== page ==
I feel like this is one of the questions that many people are asking about my trip at this moment. It has been a while since my last post, and that is somewhat of a good thing because I have been so busy with work here I haven’t had many chances to write.
The common understanding of missionary abroad is that they are there to convert people and to assist with the growth of the church. During orientation for this journey we were told that we should not think like this; that we are going abroad to help in any way we can. I have embraced this to the fullest and take any opportunity I can to assist. This includes construction, painting, helping serve diner at the weekly Bible study, tagging along for pastoral visits, and simple communication with the members of the congregation. I am slowly becoming a man of all trades. I am now an expert at mixing concrete (by hand), and have majorly increased my painting skills. This past week we built a concrete walkway next to the church. My first task was to rally the troops, a job that ended up being much harder than expected. It took about a week to finish this project and three out of those five days of work I was a one-man army. My determination to help gave me the strength to move over a ton of materials by myself.
Going back to the old perception of a missionary, growth is something that is very important for the church. Although I am extremely unqualified to preach the Bible, I have found ways to assist with growth that really has nothing to do with the church. The way I can do this is by building relationships. In my last post I talked about the role of youth in the church, and the need to expand this young presence. The easiest way to do this is to bring people in with activities that don’t directly have to do with the church: movie night, a day at the beach, bowling, dancing at the local club. Once relationships are formed the churchy stuff can follow. The goal of this method is to not scare people away by overloading them with the Bible. Let them find out for themselves that the church is a place of community, and let them investigate religion in the way that is the most comfortable for them.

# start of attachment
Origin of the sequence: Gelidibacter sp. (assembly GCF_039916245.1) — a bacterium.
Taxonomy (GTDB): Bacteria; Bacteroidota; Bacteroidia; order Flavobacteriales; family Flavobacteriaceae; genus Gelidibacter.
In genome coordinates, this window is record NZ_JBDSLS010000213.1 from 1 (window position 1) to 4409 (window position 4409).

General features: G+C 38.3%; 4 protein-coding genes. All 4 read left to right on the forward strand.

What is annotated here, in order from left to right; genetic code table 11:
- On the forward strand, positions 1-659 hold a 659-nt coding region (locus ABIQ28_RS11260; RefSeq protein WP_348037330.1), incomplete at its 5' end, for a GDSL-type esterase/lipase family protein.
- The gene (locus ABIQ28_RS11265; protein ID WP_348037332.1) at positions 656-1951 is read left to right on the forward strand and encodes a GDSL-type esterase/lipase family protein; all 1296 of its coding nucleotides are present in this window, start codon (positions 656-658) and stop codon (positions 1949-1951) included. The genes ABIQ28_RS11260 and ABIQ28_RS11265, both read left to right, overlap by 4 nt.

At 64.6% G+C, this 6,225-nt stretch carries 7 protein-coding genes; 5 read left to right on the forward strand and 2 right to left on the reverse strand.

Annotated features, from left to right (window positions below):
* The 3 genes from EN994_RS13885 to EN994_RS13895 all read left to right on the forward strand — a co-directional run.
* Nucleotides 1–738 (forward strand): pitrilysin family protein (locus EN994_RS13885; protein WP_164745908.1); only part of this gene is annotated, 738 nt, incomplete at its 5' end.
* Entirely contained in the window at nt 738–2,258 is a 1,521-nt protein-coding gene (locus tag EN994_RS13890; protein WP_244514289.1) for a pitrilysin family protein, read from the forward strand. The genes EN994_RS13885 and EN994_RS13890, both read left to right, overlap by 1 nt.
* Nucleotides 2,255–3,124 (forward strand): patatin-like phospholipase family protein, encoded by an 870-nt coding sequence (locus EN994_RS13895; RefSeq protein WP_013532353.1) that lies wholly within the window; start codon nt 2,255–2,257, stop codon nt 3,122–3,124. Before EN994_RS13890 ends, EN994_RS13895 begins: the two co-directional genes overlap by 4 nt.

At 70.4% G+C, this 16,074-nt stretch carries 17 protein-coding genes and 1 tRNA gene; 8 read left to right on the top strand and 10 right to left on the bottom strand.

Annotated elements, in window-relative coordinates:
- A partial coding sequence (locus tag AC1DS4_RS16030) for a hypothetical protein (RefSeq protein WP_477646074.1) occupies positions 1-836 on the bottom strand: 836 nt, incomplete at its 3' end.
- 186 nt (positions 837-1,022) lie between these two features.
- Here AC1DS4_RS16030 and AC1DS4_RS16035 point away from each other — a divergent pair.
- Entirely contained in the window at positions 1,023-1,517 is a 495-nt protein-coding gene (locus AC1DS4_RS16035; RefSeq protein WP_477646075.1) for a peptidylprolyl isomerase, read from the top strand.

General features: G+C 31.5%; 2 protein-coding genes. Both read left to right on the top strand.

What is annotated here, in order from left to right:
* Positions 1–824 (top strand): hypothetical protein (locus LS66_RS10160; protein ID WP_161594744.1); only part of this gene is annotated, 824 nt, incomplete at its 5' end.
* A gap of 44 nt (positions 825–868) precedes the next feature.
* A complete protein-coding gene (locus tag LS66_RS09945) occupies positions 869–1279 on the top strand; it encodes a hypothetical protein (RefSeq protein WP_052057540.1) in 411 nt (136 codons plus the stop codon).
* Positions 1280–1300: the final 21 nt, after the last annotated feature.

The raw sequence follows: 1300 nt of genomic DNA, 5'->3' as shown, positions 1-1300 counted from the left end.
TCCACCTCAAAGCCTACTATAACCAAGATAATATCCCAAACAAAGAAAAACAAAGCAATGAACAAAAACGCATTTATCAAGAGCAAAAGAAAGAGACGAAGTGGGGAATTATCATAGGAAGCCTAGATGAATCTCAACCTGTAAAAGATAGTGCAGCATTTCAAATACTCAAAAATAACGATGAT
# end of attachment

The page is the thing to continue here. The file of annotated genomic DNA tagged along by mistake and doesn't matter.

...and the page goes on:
Another thing that I have been doing is tagging along with Reverend Aurelio for pastoral visits. He aims to visit everyone in his congregation at least twice a year. This adds up to about 300+ visits a year. During these visits I do not say very much: I let him do all the talking. But just by being there I have the power to assist with the impact of the visit. It is not very often that people have an American visiting their house. This is work that is very rewarding for me because it allows me to initiate an individual relationship with each member of the church.
Well that is all for now. In closing, I have realized that I am in the country of rainbows. I have never seen so many rainbows in my life. I am sure that to the Cubans I seem like the double rainbow guy from YouTube (you need to Google that one) but this doesn’t stop me from pointing them out.
This post is sponsored by: John Shea, Kitty Nardiello, Michael and Petrea Poler, and James and Jeannie Kohm. Thank you all for your support.